It is very interesting to note that, since ancient Roman times, a simple mixture made of rice and milk, which was used to settle upset stomachs has gradually evolved as an omnipresent dish that is enjoyed throughout the world. Each country has its own version and the recipe that we are going to discuss is from the Balkan region.
Influence of the Ottoman (Turkish) cuisine on Balkans
Out of the many settlements that shaped the Balkan gastronomic culture, the conquest by the Ottomans in the Middle Ages played a significant role. Since the 14th century, the Ottomans ruled over the Balkan region and it became an integral part of the Ottoman Empire. Due to the long reign (around 5 centuries), it is imminent that food and diet habits pass on to each other. Hence the Balkan cuisine/culture is heavily influenced by the Ottoman cuisine and vice versa, it was more like cuisine sharing.
What is the origin of sutlijaš?
Sutlijaš is derived from the Turkish rice pudding sutlaç. This word is derived from the Turkish compound term sütlü aş. Sütlü means milky and aş means soup. Sutlaç is literally translated as “milky food” or refers to food cooked with milk. Sutlaç traveled from Central Asia to the Royal Ottoman kitchens.
It became a favorite dessert in the kitchen palaces and was often served when notables visited the Emperors. Through the Ottoman expansion, this dish reached the Balkans and in due course, it came to be known as sutlijaš (also known as sutlija or sutlijash) in the Balkan region with the same etymology as sutlaç.
The traditional Turkish sutlaç, especially the one that was made in the palace kitchens was flavored with rose water and petals. Since rose water was quite expensive during the olden days, the commoners gradually replaced it with vanilla essence. The Balkan rice pudding in addition to cinnamon and vanilla, includes lemon zest and butter in it.
When it comes to the classical stove top rice pudding, there is not much baby sitting required while cooking. Just stir the rice and milk mixture regularly to prevent the rice from sticking to the bottom of the pan and burning. The only thing to keep in mind is to simmer the rice and milk to get the perfect creamy texture. The slower you cook more creamier and richer pudding you will get.
Sutlijaš is mainly served cold or you can also serve it at room temperature.
Rice pudding variations
Rice pudding is one of the undemanding and simple recipes that exist throughout the world in numerous varieties. Wherever you go, the base recipe remains the same; rice cooked in milk and sugar. The regional recipes evolve and vary depending on the cooking techniques, addition of local spices, toppings and flavoring medium.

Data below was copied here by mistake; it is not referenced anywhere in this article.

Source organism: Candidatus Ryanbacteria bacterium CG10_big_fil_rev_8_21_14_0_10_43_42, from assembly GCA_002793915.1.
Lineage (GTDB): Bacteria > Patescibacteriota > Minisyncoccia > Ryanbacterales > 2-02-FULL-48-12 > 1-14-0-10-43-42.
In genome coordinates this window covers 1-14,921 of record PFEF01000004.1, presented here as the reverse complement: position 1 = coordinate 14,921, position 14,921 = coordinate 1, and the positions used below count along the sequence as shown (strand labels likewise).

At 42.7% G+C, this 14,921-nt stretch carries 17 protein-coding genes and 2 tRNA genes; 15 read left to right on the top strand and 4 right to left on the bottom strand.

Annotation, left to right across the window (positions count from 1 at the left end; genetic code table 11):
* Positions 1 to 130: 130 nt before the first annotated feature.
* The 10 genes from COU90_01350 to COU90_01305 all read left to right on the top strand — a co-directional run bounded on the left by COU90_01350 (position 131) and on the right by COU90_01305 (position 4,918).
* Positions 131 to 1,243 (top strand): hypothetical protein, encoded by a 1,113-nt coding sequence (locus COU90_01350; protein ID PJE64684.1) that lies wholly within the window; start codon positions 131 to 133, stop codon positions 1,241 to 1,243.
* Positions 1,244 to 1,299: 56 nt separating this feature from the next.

For example, Turkish sutlaç can be prepared in two different ways: one similar to the recipe mentioned below and the second type is called fırın sutlaç. The fırın sutlaç is oven baked with sugar crystals sprinkled and grilled until it forms a golden crust on top.
Sutlijas is also very similar to the South Indian rice pudding pal payasam where the rice is completely cooked and simmered in milk until it thickens, flavored with cardamom powder and then garnished with ghee roasted nuts. This Indian rice pudding is made mainly during Hindu religious festive occasions. The same dish goes with different names such as kheer, payesh or doodhpaak across the country.
The Balkan rice pudding stays true to the roots and is not deviated much from the classical old style rice pudding. The classical rice pudding also goes by various names across the world like arroz con leche, milchreis, risgrynsgröt, risengrød or roz bil hleeb.
- ¾ cup round rice
- 4 cups milk
- ¾ cup caster sugar
- 2 tablespoons unsalted butter
- Zest of a lemon
- 1 cinnamon stick
- 4 cups water
- ¼ teaspoon salt
- 2 tablespoons vanilla sugar
- Cinnamon powder for garnishing
- Mix the milk, caster sugar, butter, vanilla sugar, lemon zest and cinnamon stick in a saucepan over medium to high heat.
- Heat until small bubbles appear on the edges of the pan, then remove the pan from the heat and let cool for 30 minutes.
- Meanwhile, in another large non-stick pan, bring water to a boil. Add the rice and salt and lower the heat.
- Cook over low heat for 15 to 20 minutes until the rice is tender.
- Drain the rice.
- Place the saucepan containing the milk mixture over medium heat and simmer. Add the rice and, stirring very regularly, simmer uncovered for about 15 to 20 minutes, until thickened.
- Remove the cinnamon stick.
- Divide the hot milk rice into bowls and serve sprinkled with cinnamon.